Kickoff For July 4, 2022

Welcome to this week’s edition of the Monday Kickoff, a collection of what I’ve found interesting, informative, and insightful on the web over the last seven days.

Let’s get this Monday started with these links:

Business and Economics

The Most Important Economic Policy Model Nobody Understands, wherein Mark Paul explains the (flawed) model used by the US Congressional Budget Office to determine the cost of programs, and why it has so much power over the economy.

Primitive communism, wherein Manvir Singh refutes the idea that hunter-gatherer societies knew little or nothing about the concept of private property, and why the narrative of primitive communism persists despite the contrary evidence.

The $2 Billion Mall Rats, wherein we learn about the American hedge fund that bet against bonds heavily weighted with debt issued to shopping malls, and how that bet paid off for them (thanks, in part, to the COVID-19 pandemic).

The Dark Side of Technology

The Oversight Bloc, wherein we learn how a broad coalition of community groups in San Diego fought against, and were able to get defunded, a surveillance system that had wider uses and implications.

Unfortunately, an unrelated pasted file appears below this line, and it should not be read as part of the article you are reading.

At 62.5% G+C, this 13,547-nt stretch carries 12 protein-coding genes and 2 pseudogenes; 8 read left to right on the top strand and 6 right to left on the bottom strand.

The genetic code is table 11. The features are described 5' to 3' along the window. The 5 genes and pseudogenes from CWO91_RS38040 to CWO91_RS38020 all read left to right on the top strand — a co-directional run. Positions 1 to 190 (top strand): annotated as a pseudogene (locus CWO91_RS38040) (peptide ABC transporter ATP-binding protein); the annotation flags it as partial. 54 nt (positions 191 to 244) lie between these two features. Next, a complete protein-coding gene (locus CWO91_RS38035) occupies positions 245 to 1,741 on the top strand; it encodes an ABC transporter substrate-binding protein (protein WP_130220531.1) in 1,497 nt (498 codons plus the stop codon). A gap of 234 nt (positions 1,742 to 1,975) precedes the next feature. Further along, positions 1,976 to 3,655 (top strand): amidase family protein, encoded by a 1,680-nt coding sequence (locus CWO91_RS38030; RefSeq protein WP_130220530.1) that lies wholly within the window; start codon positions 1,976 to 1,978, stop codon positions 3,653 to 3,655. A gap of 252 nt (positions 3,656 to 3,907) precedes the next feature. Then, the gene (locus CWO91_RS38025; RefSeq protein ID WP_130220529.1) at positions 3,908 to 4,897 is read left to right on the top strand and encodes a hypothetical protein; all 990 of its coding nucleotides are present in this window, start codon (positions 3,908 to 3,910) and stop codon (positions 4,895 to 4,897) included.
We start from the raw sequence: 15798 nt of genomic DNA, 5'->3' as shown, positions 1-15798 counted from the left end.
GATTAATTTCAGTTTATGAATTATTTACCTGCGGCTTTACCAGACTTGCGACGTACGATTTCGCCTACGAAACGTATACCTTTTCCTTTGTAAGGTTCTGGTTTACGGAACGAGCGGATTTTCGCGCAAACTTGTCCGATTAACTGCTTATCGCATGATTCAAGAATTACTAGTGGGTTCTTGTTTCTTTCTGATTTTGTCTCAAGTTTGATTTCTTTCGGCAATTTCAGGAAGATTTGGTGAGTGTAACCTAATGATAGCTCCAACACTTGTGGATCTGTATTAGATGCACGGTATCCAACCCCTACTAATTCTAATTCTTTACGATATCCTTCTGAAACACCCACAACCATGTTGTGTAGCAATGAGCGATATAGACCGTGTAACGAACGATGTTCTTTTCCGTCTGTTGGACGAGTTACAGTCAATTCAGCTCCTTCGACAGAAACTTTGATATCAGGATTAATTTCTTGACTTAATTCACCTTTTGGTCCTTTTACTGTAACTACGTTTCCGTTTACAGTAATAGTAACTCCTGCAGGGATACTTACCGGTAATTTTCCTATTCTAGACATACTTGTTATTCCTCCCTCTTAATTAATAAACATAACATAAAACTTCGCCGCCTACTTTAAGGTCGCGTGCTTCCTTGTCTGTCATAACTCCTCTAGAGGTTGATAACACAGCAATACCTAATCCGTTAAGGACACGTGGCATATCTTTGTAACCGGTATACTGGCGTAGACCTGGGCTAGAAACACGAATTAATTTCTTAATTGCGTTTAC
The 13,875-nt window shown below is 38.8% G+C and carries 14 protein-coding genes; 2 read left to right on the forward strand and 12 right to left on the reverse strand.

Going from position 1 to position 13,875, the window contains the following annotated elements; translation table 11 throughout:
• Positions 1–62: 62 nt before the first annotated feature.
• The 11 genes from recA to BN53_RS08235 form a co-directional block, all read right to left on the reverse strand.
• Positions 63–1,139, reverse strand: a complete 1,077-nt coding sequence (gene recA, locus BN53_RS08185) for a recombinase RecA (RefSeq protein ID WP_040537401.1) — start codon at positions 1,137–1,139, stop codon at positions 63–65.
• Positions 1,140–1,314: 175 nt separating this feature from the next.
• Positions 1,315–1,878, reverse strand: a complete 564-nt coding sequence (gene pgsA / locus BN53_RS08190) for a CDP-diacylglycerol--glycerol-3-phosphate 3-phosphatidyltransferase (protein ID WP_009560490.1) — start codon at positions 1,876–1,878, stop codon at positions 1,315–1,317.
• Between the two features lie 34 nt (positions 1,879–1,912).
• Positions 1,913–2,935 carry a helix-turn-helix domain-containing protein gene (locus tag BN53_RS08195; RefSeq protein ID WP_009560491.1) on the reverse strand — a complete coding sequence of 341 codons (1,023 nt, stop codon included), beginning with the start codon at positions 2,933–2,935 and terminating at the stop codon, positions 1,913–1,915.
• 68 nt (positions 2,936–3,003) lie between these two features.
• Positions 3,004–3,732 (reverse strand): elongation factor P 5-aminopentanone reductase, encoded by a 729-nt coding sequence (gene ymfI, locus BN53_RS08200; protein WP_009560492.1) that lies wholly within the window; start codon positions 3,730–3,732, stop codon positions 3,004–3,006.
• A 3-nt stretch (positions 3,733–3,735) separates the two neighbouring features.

The streets have eyes, wherein we learn about the growing pervasiveness of surveillance technology deployed in New Zealand’s cities, about the opaqueness of what they’re being used for and by whom the data is being used, and whether or not those cameras are effective.

‘Bossware is coming for almost every worker’: the software you might not realize is watching you, wherein we learn about the tools that more and more companies are covertly deploying to keep an eye on their employees, and the issues inherent in those tools and their use.

Odds and Ends

The surprising afterlife of used hotel soap, wherein we learn how a backyard enterprise started a charity that recycles leftover soap bars from hotels and puts them in the hands of children in need around the world.

The Icelandic Bakery That Buries Its Bread in Hot Springs, wherein we learn about the interesting, and near-zero energy, way in which baker Sigurður Rafn Hilmarsson makes his rye bread.

Overgrown Okinawa, wherein Kyle Johnson takes us on a short architectural tour of the Japanese island and how nature there is interacting with older buildings built using modern techniques.

And that’s it for this Monday. Come back in seven days for another set of links to start off your week.

Scott Nesbitt